Issue 6 | September 2018


The Inuit Circumpolar Council’s 13th General Assembly adopts the 2018 Utqiaġvik Declaration

Whale bones in Alaska
A whalebone arch overlooks the Arctic Ocean in Utqiaġvik, AK. Photo credit: Bureau of Ocean Energy Management

Utqiaġvik, AK—ELOKA endeavors to remain informed by and responsive to the priorities of partner communities and organizations across the Arctic, especially Indigenous Peoples organizations. Accordingly, we wish to share an update regarding the Inuit Circumpolar Council (ICC)’s recent steps to chart their priorities for the coming years. In July, ICC, which advocates on behalf of the Arctic’s roughly 165,000 Inuit, held their quadrennial General Assembly in Utqiaġvik, Alaska. Sixty-four delegates from Chukotka, Alaska; Canada; and Greenland adopted the Utqiaġvik Declaration. This declaration, which will guide ICC activities for the next four years, includes ten over-arching sections, including for example: Indigenous human rights, food security, education and language, sustainable development, and communication and capacity building. Within these sections, the declaration’s clauses focus on critical topics ranging from advocating for the ethical and meaningful engagement of Indigenous Knowledge to advancing community-driven research and addressing climate change. Of particular interest to ELOKA and its partners may be the declaration’s attention to enhancing networking capabilities and practices across Inuit organizations and their partners to exchange information, Indigenous Knowledge, and science, while promoting information sovereignty and equitable partnerships. There is also an emphasis on international engagement with organizations such as the Arctic Council, Sustaining Arctic Observing Network (SAON), the International Arctic Science Committee (IASC), the United Nations Commission on Human Rights (UNCHR), and many others, especially bodies of the United Nations (UN). Central to this engagement are priorities to participate in Arctic research and to ensure implementation of the UN Declaration on the Rights of Indigenous Peoples (UNDRIP). The full declaration can be found here: Utqiaġvik Declaration.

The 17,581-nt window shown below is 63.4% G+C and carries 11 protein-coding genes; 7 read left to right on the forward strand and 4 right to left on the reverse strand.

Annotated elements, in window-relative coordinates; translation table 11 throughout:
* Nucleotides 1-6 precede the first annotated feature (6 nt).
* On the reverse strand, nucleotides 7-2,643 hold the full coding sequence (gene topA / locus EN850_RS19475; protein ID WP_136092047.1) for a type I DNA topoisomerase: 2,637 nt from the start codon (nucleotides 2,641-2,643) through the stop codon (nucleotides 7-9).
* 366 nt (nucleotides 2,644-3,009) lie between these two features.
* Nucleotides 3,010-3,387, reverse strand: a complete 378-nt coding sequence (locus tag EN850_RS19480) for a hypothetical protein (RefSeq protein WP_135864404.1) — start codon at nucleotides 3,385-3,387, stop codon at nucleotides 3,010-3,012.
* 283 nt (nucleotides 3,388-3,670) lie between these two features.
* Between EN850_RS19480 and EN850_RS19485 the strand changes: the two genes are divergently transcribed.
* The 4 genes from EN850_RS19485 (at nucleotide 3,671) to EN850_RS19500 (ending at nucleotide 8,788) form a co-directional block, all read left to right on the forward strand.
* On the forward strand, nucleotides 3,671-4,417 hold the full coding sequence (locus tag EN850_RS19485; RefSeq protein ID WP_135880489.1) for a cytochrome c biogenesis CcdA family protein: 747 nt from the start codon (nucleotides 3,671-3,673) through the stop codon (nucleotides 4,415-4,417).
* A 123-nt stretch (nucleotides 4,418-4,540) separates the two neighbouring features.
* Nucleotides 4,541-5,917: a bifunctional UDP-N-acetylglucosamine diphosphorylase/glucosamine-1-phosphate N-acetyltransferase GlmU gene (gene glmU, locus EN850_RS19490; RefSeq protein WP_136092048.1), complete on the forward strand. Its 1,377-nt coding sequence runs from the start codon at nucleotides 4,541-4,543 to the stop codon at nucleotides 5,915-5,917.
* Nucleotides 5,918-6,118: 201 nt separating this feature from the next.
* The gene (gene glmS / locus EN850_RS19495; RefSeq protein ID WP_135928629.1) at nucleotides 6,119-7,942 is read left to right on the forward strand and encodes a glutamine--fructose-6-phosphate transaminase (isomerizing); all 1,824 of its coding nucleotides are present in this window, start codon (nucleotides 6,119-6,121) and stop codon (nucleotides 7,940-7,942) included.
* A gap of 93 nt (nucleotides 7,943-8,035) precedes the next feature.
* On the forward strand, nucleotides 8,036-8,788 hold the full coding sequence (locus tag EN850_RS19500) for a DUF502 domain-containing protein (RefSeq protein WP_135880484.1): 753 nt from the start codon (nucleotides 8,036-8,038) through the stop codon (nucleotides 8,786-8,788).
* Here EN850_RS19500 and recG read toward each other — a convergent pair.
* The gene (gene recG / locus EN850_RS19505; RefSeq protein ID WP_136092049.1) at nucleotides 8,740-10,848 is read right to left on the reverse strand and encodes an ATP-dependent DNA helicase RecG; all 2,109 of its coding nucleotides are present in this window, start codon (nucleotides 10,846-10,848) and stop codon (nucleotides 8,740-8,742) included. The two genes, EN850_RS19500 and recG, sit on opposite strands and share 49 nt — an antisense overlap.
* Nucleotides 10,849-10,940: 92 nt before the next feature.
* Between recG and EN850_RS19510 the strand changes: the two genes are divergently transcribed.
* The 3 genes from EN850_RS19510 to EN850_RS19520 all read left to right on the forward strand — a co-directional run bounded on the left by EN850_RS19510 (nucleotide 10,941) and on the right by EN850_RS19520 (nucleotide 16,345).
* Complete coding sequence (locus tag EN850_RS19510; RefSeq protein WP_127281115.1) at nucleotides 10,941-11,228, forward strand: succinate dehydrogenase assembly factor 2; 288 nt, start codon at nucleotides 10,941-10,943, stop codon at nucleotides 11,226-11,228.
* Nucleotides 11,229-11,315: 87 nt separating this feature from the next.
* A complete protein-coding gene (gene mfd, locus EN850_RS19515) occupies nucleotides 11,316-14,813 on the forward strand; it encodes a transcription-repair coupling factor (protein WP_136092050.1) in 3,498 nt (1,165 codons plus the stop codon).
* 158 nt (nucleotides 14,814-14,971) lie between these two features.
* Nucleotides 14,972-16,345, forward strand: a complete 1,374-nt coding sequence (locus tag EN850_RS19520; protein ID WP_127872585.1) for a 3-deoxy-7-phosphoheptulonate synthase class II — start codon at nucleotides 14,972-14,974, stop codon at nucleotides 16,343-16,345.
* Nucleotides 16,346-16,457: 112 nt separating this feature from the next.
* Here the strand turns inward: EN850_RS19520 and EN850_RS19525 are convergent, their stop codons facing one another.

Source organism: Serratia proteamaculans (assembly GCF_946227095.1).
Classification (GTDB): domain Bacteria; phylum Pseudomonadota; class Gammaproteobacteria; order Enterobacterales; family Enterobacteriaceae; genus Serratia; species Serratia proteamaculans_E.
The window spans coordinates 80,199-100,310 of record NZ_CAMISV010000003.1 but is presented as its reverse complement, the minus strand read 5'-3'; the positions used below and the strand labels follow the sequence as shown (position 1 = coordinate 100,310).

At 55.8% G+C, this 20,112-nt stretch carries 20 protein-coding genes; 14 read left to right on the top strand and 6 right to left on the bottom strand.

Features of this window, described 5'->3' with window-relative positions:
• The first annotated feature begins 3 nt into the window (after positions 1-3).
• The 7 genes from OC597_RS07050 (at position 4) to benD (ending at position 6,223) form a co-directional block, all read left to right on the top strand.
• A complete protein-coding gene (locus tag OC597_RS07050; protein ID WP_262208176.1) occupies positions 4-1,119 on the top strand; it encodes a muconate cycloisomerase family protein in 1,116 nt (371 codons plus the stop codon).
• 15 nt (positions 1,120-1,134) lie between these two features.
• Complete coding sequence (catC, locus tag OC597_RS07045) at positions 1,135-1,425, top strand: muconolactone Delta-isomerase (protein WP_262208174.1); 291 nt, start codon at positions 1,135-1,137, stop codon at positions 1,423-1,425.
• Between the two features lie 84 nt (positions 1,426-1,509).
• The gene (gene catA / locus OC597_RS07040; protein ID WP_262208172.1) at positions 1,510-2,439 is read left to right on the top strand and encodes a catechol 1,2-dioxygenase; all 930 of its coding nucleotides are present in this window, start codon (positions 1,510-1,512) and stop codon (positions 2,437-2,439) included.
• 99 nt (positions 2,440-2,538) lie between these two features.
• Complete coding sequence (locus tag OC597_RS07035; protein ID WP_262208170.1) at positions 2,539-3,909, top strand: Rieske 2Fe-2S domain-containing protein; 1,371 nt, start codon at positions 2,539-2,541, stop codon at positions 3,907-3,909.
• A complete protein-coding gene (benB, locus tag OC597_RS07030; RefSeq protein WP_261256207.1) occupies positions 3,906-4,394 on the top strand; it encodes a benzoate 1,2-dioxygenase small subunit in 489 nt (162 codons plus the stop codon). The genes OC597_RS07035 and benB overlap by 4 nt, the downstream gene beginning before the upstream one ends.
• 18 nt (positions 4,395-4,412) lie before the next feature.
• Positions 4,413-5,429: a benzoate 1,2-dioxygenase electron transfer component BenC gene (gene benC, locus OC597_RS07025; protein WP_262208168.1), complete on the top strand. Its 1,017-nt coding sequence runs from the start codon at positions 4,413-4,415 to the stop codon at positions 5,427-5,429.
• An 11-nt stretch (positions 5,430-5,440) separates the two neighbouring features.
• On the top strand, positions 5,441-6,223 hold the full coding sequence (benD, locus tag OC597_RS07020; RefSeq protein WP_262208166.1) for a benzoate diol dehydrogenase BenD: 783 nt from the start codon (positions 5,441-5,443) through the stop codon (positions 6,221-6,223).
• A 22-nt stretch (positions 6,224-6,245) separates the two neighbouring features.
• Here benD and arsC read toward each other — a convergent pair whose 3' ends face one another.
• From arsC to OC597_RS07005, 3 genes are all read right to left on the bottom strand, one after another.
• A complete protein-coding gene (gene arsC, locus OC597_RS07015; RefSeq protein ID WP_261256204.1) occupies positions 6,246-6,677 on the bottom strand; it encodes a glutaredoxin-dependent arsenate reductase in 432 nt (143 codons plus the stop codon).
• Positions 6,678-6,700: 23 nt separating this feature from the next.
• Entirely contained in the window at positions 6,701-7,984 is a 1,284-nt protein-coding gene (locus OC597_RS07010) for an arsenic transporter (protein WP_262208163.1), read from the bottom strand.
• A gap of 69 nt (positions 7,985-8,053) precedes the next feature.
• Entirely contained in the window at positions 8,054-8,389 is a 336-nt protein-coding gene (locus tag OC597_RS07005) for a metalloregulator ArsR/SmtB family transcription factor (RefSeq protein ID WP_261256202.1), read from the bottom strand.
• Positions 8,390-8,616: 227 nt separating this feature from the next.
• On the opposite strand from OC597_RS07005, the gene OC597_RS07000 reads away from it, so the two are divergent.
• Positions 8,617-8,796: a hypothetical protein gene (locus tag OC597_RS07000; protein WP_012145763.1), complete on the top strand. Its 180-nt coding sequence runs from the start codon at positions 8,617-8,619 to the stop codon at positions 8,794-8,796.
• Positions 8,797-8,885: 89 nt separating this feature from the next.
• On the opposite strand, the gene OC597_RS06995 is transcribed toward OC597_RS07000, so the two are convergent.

ELOKA supports documenting Deg Hi’tan place names and environmental knowledge

Members of the Anvik community worked together to further document place names knowledge for the region. Photo credit: Peter Pulsifer